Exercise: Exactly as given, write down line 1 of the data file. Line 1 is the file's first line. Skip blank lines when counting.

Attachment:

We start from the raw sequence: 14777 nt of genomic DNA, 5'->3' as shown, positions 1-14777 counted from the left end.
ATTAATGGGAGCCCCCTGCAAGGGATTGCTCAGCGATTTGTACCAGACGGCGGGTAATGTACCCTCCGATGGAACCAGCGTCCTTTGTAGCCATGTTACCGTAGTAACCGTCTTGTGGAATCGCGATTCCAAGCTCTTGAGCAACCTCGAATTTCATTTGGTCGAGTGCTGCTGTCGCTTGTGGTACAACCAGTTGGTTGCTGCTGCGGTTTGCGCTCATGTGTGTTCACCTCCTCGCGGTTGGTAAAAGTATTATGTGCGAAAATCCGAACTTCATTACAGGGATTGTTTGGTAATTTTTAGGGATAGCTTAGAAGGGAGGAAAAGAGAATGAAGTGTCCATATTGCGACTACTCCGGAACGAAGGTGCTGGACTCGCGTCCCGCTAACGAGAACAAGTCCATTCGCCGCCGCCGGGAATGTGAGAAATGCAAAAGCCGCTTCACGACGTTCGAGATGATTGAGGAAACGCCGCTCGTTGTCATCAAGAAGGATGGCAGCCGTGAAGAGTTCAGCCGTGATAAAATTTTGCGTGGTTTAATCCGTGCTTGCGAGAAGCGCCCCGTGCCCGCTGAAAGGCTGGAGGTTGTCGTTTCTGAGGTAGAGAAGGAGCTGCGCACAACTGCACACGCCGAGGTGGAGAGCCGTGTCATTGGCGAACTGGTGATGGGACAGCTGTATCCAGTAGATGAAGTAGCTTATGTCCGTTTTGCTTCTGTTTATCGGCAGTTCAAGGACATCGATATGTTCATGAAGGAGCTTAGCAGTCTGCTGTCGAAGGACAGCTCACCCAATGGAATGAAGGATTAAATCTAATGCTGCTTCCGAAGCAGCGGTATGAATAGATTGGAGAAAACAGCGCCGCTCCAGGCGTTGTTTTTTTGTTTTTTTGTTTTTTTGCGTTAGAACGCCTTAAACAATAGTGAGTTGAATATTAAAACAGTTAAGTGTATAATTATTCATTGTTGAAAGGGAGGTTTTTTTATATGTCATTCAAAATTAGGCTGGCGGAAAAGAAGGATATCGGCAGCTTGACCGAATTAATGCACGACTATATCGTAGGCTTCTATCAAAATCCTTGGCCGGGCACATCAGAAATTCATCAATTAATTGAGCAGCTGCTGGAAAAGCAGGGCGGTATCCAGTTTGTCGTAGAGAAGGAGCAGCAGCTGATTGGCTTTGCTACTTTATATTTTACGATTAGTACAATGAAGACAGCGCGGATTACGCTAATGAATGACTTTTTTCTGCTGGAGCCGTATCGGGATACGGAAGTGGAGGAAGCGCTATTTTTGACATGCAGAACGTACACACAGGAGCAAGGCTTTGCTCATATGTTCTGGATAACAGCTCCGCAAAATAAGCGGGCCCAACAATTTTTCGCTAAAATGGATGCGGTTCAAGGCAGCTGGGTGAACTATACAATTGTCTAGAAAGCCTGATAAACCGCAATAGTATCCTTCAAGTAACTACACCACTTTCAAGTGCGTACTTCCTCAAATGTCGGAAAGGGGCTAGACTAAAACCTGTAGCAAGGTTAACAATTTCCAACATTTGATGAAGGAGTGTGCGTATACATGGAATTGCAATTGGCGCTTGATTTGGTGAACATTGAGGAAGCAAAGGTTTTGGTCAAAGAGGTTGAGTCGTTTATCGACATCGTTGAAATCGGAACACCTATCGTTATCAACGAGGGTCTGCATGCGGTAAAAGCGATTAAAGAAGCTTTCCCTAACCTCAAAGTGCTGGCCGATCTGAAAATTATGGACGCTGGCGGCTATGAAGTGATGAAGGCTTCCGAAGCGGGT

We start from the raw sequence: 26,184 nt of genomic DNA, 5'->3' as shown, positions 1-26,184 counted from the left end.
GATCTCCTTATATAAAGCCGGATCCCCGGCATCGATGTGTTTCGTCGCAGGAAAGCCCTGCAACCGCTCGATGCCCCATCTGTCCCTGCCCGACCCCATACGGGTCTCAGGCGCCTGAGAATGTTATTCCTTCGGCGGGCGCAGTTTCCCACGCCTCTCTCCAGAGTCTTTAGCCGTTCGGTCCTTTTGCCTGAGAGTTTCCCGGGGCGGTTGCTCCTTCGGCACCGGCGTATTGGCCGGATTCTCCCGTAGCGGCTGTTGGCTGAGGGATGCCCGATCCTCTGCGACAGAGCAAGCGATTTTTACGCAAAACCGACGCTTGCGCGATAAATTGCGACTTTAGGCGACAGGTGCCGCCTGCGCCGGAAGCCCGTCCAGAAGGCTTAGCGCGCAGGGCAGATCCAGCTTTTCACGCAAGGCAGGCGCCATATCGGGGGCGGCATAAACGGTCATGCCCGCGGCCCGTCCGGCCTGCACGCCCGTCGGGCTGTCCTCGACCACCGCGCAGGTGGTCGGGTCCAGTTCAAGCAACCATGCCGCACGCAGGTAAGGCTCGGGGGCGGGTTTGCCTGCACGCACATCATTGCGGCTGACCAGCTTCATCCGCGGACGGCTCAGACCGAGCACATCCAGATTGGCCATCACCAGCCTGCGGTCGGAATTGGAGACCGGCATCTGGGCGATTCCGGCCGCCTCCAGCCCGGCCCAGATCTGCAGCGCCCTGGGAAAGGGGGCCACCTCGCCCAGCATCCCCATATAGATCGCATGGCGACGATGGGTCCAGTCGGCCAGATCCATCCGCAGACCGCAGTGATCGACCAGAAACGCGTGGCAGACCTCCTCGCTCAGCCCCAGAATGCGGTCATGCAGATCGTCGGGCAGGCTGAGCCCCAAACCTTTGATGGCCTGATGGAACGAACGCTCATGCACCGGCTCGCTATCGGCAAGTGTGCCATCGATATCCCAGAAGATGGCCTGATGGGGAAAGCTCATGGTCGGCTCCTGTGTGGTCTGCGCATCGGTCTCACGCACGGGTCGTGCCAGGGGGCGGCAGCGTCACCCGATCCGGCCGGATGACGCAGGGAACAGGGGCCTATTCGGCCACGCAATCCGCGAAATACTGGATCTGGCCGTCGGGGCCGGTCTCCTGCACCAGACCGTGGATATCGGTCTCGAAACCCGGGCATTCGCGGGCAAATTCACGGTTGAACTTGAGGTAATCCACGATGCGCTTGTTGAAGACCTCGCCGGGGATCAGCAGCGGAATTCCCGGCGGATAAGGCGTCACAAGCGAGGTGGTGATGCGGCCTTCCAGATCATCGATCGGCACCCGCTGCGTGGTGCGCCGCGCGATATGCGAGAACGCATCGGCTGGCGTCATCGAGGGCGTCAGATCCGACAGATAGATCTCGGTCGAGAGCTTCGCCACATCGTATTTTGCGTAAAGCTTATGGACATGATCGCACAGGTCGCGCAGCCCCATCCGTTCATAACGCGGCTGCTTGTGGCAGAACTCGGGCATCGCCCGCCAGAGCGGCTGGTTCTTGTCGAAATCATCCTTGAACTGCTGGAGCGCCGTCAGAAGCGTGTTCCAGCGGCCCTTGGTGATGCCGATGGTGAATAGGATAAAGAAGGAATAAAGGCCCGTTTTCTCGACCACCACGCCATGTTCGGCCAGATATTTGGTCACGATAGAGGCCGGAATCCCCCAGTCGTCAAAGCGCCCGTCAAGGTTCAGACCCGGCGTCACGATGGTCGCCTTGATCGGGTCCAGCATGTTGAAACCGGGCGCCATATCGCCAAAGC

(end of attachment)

We start from the raw sequence: 14777 nt of genomic DNA, 5'->3' as shown, positions 1-14777 counted from the left end.